PC: It’s pre-sold, as it were.
DD: Yeah – exactly. And, now, we are so lucky to be working with Andy on this new production of it – he’s another creative genius, like we were talking about before with Diane. We will be bringing JOSEPH fully into 2014 with this version and he is allowing both of us the opportunity to create our own versions of Joseph and the Narrator. You know, this show has been done numerous times and has been touring for decades around the world, so there are sort of generic boxes for each character and we are sort of blurring those lines a little bit now and bringing Ace and Diana into it – and letting them be a little bit Ace and Diana! [Laughs.]
PC: You will be putting your own stamp on the parts, then!
DD: Definitely! Definitely.
PC: Joseph may have the two best-loved songs, but the Narrator has a true vocal workout with this score. How are you preparing for singing it eight times a week on tour?
DD: Well, I actually grew up singing the music for JOSEPH…
PC: No way!
DD: Yeah! I was in the choir for two years when the tour came through Atlanta – that’s how I actually met one of my vocal coaches, who is still sort of my go-to theatre vocal coach; he was running the children’s choir back then. So, of course, I grew up idolizing the Narrator and loving all of the music. I am really lucky that the show fits – and I don’t want to pretentious saying this, but I don’t think I do – in the perfect place for me as a vocalist. It is right in the heart of my vocal cords. And, the other great thing is that we are going to be selling our new EP at every stop along the tour and we are going to be doing a few little other dates at some venues mixed in with our dates, so we will be getting our music out there in addition to doing JOSEPH.
PC: What exciting news.
DD: What’s also great about that is that I get to give my voice a little break from doing the JOSEPH music and go sing a little Diana and Ace music.
PC: What can you tell me about the new EP? Is this the duets project?
DD: Yes. The EP is a combination of songs by both of us and then just us separately. It’s called YOUNG & FREE.
PC: I see on Twitter that Diana was concerned about banjoes being utilized…
AY: Yeah, the album is called YOUNG & FREE, and, you see, we never stop writing and recording, so that is how we kind of keep our voices up in between shows. But, with this album it has been kind of funny because, with me being a more R&B/rock type of person, Diana was dying that there was a banjo on a song we did – I love banjo! I mean, we’re in Nashville now and around all of these amazing instruments and these amazing musicians and it has just inspired us with all of our songwriting to take it to more of a live level instead of such a production-focused level.
PC: You both have worked with legendary songwriter Desmond Child in the studio, correct?
DD: Yes! That’s funny you mention that – Desmond did a whole album with Ace and Desmond wrote my first single, actually. When Ace and I first met and talked during HAIR, we said to each other, you know, "Wait, you worked with who?! No way!" [Laughs.]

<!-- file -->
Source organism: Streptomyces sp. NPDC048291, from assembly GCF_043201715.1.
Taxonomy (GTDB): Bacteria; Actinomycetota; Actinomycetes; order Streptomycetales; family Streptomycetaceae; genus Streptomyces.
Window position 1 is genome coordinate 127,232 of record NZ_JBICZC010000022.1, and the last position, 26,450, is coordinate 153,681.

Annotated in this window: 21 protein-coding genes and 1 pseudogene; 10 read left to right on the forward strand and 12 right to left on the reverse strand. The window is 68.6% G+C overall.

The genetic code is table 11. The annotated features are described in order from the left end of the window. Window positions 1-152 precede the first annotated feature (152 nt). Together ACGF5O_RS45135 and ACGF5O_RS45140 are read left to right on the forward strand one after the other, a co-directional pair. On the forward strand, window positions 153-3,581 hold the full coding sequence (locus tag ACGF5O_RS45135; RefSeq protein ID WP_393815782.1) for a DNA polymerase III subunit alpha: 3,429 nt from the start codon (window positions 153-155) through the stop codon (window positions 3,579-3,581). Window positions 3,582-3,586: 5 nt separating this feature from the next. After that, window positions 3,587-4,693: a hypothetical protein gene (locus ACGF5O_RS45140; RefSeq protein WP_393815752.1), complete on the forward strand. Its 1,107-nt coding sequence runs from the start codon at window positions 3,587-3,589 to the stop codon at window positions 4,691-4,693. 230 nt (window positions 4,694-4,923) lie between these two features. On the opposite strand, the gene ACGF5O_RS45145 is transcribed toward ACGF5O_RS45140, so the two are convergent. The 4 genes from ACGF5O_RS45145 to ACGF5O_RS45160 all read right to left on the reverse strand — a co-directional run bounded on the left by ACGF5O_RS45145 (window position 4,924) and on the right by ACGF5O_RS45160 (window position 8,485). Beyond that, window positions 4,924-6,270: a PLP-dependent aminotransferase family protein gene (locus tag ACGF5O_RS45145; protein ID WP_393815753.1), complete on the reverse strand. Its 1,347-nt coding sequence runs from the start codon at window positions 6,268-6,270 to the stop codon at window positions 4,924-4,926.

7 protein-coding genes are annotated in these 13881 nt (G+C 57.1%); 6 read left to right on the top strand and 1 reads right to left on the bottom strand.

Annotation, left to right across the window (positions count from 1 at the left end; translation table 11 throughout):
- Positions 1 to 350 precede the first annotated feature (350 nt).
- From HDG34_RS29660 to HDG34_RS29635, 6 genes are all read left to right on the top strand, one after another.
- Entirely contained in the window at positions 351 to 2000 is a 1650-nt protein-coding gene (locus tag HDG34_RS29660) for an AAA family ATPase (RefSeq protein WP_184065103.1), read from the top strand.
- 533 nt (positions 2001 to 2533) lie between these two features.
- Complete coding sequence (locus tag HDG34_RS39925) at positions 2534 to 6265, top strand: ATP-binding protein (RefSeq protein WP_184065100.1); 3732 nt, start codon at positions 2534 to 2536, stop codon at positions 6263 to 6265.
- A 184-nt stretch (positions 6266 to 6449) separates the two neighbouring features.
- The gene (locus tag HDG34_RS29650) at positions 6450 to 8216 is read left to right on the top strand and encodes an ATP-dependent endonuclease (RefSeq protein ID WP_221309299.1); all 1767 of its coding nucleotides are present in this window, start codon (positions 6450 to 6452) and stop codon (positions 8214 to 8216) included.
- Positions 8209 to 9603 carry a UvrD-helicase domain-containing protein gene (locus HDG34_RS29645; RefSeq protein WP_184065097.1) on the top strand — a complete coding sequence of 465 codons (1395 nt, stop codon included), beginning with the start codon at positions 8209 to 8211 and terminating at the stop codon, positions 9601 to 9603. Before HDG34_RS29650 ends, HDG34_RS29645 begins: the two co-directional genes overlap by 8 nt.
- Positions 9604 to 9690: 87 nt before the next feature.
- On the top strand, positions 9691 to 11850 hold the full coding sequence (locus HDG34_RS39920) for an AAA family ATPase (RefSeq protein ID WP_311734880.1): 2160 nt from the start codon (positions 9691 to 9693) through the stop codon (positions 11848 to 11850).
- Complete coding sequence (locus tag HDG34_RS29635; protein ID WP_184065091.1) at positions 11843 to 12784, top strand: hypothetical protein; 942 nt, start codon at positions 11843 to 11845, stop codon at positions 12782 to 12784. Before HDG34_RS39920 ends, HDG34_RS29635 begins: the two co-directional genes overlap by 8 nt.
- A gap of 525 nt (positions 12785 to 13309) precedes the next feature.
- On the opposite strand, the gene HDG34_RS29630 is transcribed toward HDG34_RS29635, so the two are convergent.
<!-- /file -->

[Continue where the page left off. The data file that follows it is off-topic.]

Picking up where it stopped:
AY: Yeah, my first album after AMERICAN IDOL I did with Desmond – we paid for it together and we literally were together working on it every day for a year and half, just writing. We wrote in New York, Nashville, LA, Sweden – we wrote with some other amazing songwriters like Diane Warren, too. It really helped me as a writer to understand how other writers think. At that time, I had already written with Daughtry – we wrote his first single together – and then I wrote another single for an artist overseas, so I came out of IDOL having two #1 singles; Daughtry’s rock song was #1 here in the States and a R&B song I wrote was #1 for another artist overseas.
PC: What a coup!
AY: Yeah, it was pretty amazing. But, really, the best part of that was that it was an opening for me to get with other writers – and Desmond really opened his arms to me and definitely just took me into his whole world and let me understand, on a personal level, how the process really works. It really helped me grow as a writer.
PC: You originally wrote a song for a soundtrack when you were only a teenager, correct? For THE LITTLEST VAMPIRE?
AY: Well, what happened was that I actually flew out to LA and I was knocking on doors trying to get a record label as a 17, 18-year-old kid and I had this EP of songs I had written and produced myself back in Ohio. So, I remember that I went to Jive Records – I snuck in past the receptionist and went down a hallway that went left or right and I went left and walked to the end of the hallway and walked into an office and sat down in front of a guy named John McCue and he said, "May I help you?" and I said, "Yep! We have a meeting. I was supposed to give you this CD." And, after that, he looked at me like I had just stolen the stereo out of his car. [Laughs.]
PC: Not a warm reception, then?
AY: He knew that I didn’t have a meeting – he definitely knew it. But, he also knew that this young, athletic kid was sitting there with a CD that he had made and had somehow gotten through the security at Jive Records – which is very hard to do, let me tell you – and it turned out that when we sat down and listened to the CD that he liked it. I remember he played the first song and he kind of liked it and then he played the second song and liked it and then he heard the third song and he said, "You know, I actually might have a place for this song right now in a movie that we are doing." So, I said, "Cool!"